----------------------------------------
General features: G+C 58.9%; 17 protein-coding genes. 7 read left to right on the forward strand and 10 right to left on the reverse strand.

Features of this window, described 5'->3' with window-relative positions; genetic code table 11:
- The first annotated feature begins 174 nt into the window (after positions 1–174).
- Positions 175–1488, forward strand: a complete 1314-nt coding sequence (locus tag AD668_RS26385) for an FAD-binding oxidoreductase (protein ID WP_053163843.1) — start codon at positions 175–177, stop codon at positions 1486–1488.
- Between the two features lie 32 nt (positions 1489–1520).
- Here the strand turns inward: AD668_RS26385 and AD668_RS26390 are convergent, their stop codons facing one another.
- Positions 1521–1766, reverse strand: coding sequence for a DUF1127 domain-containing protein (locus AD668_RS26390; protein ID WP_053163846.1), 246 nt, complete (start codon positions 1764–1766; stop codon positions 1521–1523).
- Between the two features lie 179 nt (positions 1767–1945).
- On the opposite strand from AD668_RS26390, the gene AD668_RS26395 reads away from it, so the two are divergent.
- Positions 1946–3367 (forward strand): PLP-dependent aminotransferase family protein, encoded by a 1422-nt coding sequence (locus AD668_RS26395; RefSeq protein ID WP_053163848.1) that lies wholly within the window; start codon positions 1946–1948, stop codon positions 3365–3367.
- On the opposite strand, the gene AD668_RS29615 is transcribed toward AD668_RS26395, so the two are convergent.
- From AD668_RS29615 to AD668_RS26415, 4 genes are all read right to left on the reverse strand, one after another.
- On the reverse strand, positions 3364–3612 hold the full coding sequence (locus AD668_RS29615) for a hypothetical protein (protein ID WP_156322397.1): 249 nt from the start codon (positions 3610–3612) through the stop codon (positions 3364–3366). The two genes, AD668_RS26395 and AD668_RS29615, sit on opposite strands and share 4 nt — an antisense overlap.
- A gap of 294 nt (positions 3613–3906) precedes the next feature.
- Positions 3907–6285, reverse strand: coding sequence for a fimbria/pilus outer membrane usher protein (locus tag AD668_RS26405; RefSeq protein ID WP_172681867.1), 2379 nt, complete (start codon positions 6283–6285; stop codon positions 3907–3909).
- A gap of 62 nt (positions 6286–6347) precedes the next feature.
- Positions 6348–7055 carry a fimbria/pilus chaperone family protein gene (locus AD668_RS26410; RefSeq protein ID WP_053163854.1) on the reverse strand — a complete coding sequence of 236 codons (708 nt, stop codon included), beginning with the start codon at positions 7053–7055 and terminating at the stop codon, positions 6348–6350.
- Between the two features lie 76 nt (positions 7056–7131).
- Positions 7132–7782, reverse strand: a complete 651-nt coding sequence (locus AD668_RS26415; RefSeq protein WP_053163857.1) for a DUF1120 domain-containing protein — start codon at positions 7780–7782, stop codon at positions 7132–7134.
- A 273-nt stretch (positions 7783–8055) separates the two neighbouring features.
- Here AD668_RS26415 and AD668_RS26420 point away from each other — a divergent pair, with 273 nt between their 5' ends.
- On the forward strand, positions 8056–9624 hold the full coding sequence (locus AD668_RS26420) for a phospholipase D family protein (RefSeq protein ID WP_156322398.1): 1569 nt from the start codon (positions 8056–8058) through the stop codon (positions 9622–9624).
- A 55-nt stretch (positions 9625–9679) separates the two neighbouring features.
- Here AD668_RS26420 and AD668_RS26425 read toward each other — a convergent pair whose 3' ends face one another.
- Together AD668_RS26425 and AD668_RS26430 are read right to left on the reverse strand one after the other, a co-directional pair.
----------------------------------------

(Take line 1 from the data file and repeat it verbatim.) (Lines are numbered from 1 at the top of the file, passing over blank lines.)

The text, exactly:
General features: G+C 58.9%; 17 protein-coding genes. 7 read left to right on the forward strand and 10 right to left on the reverse strand.